But its not to say you can only be good at sciences or arts. I take Sciences, and then French. And admittedly I'm better at sciences, but I'd still say I'm pretty strong in French. And I'm pretty good at art too, I done really well in GCSE Art. :nod: Lmao, I was so proud.
    Aaand, remember sciences are more common, so you're bound to hear of people doing really well in them.
    I totally agree.
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    I got A*A*A in Biology, Economics and English Lit...I wouldnt say that was all science subjects... :rolleyes:
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    ...that clever people take them?
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    (Original post by bloomblaze)
    Hi all

    Anytime i ever read about or meet someone with AAA or higher in A-levels, its always sciences and maths subjects.
    Is this just my experience, or have other people here found the same? Ie anytime you hear about someone getting AAA or more its always sciences

    If this isnt just my experience in life, what does this tell us about sciences and maths at a-level(or maybe not confined to a-level)??

    Could it be that sciences and maths are easier to do well in than arts subjects, therefore its always science/math people getting AAA or more????

    Im interested to hear what people have to say

    (note:when i read the newspapers around results time or read peoples results in the TSR sig for example, AAA people are nearly always science and maths, rarely Eng/languages/arts people- has anyone else noticed this??)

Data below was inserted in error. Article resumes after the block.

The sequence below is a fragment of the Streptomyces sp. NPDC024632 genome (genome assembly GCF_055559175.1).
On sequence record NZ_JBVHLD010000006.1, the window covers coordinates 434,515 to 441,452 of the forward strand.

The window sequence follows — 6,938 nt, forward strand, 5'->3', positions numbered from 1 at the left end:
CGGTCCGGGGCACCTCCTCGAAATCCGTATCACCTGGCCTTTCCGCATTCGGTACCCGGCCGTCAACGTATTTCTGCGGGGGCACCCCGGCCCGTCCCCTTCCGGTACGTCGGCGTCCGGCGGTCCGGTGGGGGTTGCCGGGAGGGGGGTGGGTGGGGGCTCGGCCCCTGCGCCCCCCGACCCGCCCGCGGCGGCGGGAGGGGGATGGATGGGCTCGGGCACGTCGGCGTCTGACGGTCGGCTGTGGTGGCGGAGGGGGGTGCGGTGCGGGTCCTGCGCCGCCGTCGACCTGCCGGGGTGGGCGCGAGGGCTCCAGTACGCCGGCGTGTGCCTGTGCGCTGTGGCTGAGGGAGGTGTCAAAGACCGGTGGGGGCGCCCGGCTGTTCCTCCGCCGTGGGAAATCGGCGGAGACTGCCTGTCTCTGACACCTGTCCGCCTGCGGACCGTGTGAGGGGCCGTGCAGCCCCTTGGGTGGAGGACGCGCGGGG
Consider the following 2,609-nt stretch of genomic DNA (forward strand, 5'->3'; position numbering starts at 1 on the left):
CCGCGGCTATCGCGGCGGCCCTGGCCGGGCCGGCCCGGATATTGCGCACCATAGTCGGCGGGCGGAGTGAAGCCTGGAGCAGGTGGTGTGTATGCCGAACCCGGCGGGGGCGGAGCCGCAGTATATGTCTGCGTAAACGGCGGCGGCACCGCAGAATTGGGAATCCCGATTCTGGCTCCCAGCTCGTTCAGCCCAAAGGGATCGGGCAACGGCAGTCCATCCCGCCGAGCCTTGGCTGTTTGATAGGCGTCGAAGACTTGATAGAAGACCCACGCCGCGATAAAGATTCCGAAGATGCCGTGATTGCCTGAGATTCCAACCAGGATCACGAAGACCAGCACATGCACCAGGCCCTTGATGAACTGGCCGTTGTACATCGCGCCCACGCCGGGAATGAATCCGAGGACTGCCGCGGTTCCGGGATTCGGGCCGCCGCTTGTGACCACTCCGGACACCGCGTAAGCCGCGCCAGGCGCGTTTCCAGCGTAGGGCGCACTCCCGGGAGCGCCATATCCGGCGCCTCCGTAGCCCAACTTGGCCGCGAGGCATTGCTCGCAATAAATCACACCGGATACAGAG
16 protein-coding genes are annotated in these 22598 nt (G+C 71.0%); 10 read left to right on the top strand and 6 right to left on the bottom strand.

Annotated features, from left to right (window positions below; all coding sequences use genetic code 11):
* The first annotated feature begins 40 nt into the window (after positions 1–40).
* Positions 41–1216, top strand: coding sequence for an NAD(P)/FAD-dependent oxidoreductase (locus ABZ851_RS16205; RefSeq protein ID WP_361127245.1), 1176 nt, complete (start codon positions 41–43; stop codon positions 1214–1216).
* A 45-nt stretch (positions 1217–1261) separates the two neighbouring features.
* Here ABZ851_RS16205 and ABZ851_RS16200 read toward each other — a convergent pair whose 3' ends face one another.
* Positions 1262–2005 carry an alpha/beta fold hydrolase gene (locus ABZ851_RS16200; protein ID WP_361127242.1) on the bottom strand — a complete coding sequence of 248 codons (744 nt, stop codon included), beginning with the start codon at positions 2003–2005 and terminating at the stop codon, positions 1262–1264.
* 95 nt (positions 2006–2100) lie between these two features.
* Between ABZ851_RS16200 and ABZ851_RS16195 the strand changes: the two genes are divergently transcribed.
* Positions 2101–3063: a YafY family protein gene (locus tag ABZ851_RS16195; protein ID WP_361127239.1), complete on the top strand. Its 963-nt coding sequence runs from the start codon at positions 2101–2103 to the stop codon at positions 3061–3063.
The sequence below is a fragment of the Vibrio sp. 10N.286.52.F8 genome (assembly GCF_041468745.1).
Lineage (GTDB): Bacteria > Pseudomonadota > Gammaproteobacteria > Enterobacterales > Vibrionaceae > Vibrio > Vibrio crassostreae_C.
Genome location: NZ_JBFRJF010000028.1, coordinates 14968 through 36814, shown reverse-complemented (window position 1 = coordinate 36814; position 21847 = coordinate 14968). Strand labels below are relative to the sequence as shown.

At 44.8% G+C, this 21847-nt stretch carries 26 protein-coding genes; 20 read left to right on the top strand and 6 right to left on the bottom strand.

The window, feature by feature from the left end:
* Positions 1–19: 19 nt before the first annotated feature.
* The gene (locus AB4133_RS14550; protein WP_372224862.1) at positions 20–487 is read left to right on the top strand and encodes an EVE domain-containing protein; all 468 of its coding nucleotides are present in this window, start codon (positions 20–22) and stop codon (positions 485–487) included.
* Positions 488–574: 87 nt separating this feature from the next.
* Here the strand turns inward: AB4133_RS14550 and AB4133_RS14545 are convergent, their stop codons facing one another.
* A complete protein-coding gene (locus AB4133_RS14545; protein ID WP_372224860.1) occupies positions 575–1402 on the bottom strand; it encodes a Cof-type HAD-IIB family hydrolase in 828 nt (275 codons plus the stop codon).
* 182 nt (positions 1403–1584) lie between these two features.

Note:i study sciencey a levels myself

    Edit: people are starting to compare science with things like media /drama
    Talk about media/drama/'soft subjects' etc if you want, but I was meaning that i never hear of people as many getting AAA in traditional arts subjects like english/languages/history compared to sciences
    You just named my subjects :grin:.

    Maybe it's because science and maths subjects tend to have definite answers, whereas getting As in things like English and History is dependent on you having good analytical and writing skills. Perhaps it's easier for a good student to succeed at sciences, whereas a good student could still fall down when doing arts subjects? It doesn't necessarily mean that one is easier than the other; they just require different skills and approaches.
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    i haven't noticed this
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    People who study three science subjects are a biased population. They are more likely to be good at science, and that is why they chose them. If you are less intelligent, want to do some A levels, but are not particularly good at anything, then you will choose to do more arts based subjects. These are the people who get lower grades in them.
    If you want to compare how difficult the science subjects are, compared to other subjects, then you would have to pick a mixed population of people who were studying both arts and science subjects, and compare the difference in grades that they achieved in the respective subjects. If you did this, then you would probably find that they didn't do any better in the science subjects, and I think they would actually do slightly worse, as there is less room for blagging.
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    I study English and got AAA. Admittedly one was Media, but the other two were Geography and English Language. Hardly considered soft subjects.

    So no, I've never really noticed people with higher A levels on do Maths & Sciences - the people on my course are similar to me.